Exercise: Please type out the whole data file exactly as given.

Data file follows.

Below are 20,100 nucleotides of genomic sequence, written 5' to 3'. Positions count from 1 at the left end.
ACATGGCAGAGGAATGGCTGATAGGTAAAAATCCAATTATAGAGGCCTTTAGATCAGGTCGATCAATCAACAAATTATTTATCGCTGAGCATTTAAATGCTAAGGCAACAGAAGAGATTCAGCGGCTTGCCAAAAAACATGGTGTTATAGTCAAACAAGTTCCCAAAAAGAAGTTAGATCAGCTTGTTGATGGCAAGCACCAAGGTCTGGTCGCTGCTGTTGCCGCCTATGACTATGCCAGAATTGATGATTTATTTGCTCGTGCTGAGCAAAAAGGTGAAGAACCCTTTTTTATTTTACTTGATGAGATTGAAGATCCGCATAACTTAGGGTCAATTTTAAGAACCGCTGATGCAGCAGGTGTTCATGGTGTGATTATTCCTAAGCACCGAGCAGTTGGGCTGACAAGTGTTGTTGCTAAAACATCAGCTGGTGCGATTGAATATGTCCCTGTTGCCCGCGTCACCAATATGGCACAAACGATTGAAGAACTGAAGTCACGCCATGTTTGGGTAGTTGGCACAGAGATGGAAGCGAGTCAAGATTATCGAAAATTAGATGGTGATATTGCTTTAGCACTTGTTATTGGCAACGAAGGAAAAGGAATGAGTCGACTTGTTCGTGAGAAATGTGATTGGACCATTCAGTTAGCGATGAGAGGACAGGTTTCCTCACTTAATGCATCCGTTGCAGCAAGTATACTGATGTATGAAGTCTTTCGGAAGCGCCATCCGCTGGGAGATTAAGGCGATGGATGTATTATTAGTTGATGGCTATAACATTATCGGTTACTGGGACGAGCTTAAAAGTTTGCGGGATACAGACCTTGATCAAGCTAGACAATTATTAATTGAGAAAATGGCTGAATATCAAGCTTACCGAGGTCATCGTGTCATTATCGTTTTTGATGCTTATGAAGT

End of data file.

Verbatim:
Below are 20,100 nucleotides of genomic sequence, written 5' to 3'. Positions count from 1 at the left end.
ACATGGCAGAGGAATGGCTGATAGGTAAAAATCCAATTATAGAGGCCTTTAGATCAGGTCGATCAATCAACAAATTATTTATCGCTGAGCATTTAAATGCTAAGGCAACAGAAGAGATTCAGCGGCTTGCCAAAAAACATGGTGTTATAGTCAAACAAGTTCCCAAAAAGAAGTTAGATCAGCTTGTTGATGGCAAGCACCAAGGTCTGGTCGCTGCTGTTGCCGCCTATGACTATGCCAGAATTGATGATTTATTTGCTCGTGCTGAGCAAAAAGGTGAAGAACCCTTTTTTATTTTACTTGATGAGATTGAAGATCCGCATAACTTAGGGTCAATTTTAAGAACCGCTGATGCAGCAGGTGTTCATGGTGTGATTATTCCTAAGCACCGAGCAGTTGGGCTGACAAGTGTTGTTGCTAAAACATCAGCTGGTGCGATTGAATATGTCCCTGTTGCCCGCGTCACCAATATGGCACAAACGATTGAAGAACTGAAGTCACGCCATGTTTGGGTAGTTGGCACAGAGATGGAAGCGAGTCAAGATTATCGAAAATTAGATGGTGATATTGCTTTAGCACTTGTTATTGGCAACGAAGGAAAAGGAATGAGTCGACTTGTTCGTGAGAAATGTGATTGGACCATTCAGTTAGCGATGAGAGGACAGGTTTCCTCACTTAATGCATCCGTTGCAGCAAGTATACTGATGTATGAAGTCTTTCGGAAGCGCCATCCGCTGGGAGATTAAGGCGATGGATGTATTATTAGTTGATGGCTATAACATTATCGGTTACTGGGACGAGCTTAAAAGTTTGCGGGATACAGACCTTGATCAAGCTAGACAATTATTAATTGAGAAAATGGCTGAATATCAAGCTTACCGAGGTCATCGTGTCATTATCGTTTTTGATGCTTATGAAGT